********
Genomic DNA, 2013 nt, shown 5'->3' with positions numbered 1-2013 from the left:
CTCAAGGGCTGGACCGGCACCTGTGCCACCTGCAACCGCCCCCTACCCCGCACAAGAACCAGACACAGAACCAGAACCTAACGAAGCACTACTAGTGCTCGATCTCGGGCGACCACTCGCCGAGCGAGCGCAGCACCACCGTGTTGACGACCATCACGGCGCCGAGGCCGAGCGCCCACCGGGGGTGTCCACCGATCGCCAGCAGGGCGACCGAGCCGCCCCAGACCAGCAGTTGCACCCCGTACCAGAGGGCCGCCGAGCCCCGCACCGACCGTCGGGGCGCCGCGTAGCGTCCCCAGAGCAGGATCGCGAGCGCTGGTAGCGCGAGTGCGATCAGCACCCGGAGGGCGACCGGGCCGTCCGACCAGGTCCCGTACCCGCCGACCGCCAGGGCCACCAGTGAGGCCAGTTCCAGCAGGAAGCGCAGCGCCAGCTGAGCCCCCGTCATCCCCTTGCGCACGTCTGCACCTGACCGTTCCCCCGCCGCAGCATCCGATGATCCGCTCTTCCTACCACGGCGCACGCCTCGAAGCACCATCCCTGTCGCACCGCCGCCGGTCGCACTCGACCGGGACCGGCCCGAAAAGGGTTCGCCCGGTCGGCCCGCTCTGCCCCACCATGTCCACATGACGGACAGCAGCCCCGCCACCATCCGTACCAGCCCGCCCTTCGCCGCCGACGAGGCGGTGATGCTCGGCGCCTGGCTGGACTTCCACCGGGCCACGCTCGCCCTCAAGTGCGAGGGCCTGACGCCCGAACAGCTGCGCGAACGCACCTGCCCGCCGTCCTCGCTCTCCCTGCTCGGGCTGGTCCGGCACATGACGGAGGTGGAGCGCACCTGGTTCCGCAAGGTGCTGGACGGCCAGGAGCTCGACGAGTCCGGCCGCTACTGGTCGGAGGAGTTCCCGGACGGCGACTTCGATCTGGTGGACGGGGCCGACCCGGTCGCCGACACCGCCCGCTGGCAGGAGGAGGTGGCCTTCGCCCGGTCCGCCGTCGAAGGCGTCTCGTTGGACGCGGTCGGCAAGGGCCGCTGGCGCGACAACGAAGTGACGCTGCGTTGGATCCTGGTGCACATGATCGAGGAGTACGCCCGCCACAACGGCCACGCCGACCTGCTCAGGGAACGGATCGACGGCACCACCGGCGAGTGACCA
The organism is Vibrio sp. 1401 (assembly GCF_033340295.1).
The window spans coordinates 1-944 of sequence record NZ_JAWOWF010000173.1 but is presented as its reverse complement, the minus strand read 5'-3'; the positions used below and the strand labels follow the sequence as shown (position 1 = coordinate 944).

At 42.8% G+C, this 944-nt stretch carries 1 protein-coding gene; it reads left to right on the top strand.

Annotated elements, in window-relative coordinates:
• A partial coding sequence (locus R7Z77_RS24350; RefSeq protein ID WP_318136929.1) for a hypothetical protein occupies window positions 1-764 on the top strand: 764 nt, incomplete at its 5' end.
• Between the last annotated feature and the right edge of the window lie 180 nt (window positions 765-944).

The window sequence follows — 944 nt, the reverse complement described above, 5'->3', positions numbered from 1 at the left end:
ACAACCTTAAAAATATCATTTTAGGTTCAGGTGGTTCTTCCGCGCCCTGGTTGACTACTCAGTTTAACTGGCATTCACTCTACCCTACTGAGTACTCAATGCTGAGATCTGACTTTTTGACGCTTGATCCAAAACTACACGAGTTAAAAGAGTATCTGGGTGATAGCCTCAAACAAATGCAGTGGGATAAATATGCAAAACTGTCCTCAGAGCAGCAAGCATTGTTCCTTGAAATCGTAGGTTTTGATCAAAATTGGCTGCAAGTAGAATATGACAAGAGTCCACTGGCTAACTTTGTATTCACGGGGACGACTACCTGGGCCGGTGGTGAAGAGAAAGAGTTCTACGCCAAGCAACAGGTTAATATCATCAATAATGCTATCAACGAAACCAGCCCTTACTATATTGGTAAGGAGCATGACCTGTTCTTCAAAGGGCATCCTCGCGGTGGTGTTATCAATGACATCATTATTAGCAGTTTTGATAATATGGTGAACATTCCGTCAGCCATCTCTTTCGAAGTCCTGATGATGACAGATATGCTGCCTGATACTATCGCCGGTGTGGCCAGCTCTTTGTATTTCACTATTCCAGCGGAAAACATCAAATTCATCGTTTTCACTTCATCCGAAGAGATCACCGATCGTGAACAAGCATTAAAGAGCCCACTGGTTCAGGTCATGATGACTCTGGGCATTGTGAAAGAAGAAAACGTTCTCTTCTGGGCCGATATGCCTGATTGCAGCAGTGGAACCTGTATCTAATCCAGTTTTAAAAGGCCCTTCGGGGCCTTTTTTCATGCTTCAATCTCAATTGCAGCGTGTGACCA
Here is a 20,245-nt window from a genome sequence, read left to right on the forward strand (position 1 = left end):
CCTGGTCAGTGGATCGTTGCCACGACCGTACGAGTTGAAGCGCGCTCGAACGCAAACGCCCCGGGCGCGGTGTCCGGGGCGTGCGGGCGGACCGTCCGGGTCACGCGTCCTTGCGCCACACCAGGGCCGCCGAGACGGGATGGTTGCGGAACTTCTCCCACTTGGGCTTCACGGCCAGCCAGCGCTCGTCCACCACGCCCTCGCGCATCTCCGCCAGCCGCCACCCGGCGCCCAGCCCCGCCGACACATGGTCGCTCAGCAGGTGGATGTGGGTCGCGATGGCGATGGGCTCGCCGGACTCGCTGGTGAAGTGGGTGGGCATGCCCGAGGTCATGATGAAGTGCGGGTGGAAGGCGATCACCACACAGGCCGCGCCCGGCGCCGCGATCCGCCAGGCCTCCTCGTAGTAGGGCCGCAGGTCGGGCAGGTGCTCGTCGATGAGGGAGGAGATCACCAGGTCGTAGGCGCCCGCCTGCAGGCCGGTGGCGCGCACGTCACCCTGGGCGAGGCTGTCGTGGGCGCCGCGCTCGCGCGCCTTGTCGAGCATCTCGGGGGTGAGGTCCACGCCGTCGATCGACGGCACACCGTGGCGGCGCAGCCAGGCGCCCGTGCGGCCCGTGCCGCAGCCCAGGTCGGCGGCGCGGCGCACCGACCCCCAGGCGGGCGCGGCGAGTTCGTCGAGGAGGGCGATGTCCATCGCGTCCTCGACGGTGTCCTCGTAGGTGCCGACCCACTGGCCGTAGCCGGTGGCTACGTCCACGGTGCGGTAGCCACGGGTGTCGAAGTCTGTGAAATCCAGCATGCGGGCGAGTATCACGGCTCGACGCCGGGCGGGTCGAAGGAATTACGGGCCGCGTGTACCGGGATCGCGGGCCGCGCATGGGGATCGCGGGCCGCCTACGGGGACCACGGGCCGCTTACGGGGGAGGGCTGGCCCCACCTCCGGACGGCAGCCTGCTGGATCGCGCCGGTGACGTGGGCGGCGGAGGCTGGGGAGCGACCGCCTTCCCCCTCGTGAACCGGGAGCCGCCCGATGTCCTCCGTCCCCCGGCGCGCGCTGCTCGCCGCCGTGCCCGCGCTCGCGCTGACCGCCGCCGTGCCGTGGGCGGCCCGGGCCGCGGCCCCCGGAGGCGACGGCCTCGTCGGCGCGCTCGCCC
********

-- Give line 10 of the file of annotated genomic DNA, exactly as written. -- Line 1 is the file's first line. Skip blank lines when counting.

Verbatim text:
ACAACCTTAAAAATATCATTTTAGGTTCAGGTGGTTCTTCCGCGCCCTGGTTGACTACTCAGTTTAACTGGCATTCACTCTACCCTACTGAGTACTCAATGCTGAGATCTGACTTTTTGACGCTTGATCCAAAACTACACGAGTTAAAAGAGTATCTGGGTGATAGCCTCAAACAAATGCAGTGGGATAAATATGCAAAACTGTCCTCAGAGCAGCAAGCATTGTTCCTTGAAATCGTAGGTTTTGATCAAAATTGGCTGCAAGTAGAATATGACAAGAGTCCACTGGCTAACTTTGTATTCACGGGGACGACTACCTGGGCCGGTGGTGAAGAGAAAGAGTTCTACGCCAAGCAACAGGTTAATATCATCAATAATGCTATCAACGAAACCAGCCCTTACTATATTGGTAAGGAGCATGACCTGTTCTTCAAAGGGCATCCTCGCGGTGGTGTTATCAATGACATCATTATTAGCAGTTTTGATAATATGGTGAACATTCCGTCAGCCATCTCTTTCGAAGTCCTGATGATGACAGATATGCTGCCTGATACTATCGCCGGTGTGGCCAGCTCTTTGTATTTCACTATTCCAGCGGAAAACATCAAATTCATCGTTTTCACTTCATCCGAAGAGATCACCGATCGTGAACAAGCATTAAAGAGCCCACTGGTTCAGGTCATGATGACTCTGGGCATTGTGAAAGAAGAAAACGTTCTCTTCTGGGCCGATATGCCTGATTGCAGCAGTGGAACCTGTATCTAATCCAGTTTTAAAAGGCCCTTCGGGGCCTTTTTTCATGCTTCAATCTCAATTGCAGCGTGTGACCA